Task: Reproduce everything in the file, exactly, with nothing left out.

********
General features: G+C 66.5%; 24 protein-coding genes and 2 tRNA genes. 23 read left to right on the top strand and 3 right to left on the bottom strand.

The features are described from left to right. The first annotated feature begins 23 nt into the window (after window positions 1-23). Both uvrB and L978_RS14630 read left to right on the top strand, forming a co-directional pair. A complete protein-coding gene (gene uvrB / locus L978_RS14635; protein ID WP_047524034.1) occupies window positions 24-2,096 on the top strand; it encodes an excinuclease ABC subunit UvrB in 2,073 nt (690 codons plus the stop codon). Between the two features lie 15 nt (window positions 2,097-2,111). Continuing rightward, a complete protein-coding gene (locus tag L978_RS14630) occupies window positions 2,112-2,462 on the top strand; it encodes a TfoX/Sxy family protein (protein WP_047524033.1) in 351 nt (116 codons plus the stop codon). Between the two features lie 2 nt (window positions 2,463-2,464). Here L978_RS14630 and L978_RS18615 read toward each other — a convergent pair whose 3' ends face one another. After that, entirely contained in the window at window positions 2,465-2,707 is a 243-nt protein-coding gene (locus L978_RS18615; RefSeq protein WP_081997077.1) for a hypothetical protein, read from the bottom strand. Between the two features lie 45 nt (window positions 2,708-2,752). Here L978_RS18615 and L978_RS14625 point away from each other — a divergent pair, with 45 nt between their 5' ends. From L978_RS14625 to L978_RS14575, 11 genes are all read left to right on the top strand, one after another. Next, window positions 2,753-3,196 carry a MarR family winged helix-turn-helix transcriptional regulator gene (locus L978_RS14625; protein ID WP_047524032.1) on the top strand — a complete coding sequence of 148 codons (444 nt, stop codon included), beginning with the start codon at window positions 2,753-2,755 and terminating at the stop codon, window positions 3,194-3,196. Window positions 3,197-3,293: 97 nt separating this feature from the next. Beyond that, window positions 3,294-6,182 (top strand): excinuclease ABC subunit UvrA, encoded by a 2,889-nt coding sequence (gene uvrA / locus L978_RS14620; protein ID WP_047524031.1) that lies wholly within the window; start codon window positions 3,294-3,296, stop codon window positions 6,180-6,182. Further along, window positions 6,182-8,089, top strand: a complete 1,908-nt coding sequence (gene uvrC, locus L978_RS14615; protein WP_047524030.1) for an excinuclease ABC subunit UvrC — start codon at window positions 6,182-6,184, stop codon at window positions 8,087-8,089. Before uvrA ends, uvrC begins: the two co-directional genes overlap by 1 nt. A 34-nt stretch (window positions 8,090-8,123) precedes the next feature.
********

General features: G+C 66.5%; 24 protein-coding genes and 2 tRNA genes. 23 read left to right on the top strand and 3 right to left on the bottom strand.

The features are described from left to right. The first annotated feature begins 23 nt into the window (after window positions 1-23). Both uvrB and L978_RS14630 read left to right on the top strand, forming a co-directional pair. A complete protein-coding gene (gene uvrB / locus L978_RS14635; protein ID WP_047524034.1) occupies window positions 24-2,096 on the top strand; it encodes an excinuclease ABC subunit UvrB in 2,073 nt (690 codons plus the stop codon). Between the two features lie 15 nt (window positions 2,097-2,111). Continuing rightward, a complete protein-coding gene (locus tag L978_RS14630) occupies window positions 2,112-2,462 on the top strand; it encodes a TfoX/Sxy family protein (protein WP_047524033.1) in 351 nt (116 codons plus the stop codon). Between the two features lie 2 nt (window positions 2,463-2,464). Here L978_RS14630 and L978_RS18615 read toward each other — a convergent pair whose 3' ends face one another. After that, entirely contained in the window at window positions 2,465-2,707 is a 243-nt protein-coding gene (locus L978_RS18615; RefSeq protein WP_081997077.1) for a hypothetical protein, read from the bottom strand. Between the two features lie 45 nt (window positions 2,708-2,752). Here L978_RS18615 and L978_RS14625 point away from each other — a divergent pair, with 45 nt between their 5' ends. From L978_RS14625 to L978_RS14575, 11 genes are all read left to right on the top strand, one after another. Next, window positions 2,753-3,196 carry a MarR family winged helix-turn-helix transcriptional regulator gene (locus L978_RS14625; protein ID WP_047524032.1) on the top strand — a complete coding sequence of 148 codons (444 nt, stop codon included), beginning with the start codon at window positions 2,753-2,755 and terminating at the stop codon, window positions 3,194-3,196. Window positions 3,197-3,293: 97 nt separating this feature from the next. Beyond that, window positions 3,294-6,182 (top strand): excinuclease ABC subunit UvrA, encoded by a 2,889-nt coding sequence (gene uvrA / locus L978_RS14620; protein ID WP_047524031.1) that lies wholly within the window; start codon window positions 3,294-3,296, stop codon window positions 6,180-6,182. Further along, window positions 6,182-8,089, top strand: a complete 1,908-nt coding sequence (gene uvrC, locus L978_RS14615; protein WP_047524030.1) for an excinuclease ABC subunit UvrC — start codon at window positions 6,182-6,184, stop codon at window positions 8,087-8,089. Before uvrA ends, uvrC begins: the two co-directional genes overlap by 1 nt. A 34-nt stretch (window positions 8,090-8,123) precedes the next feature.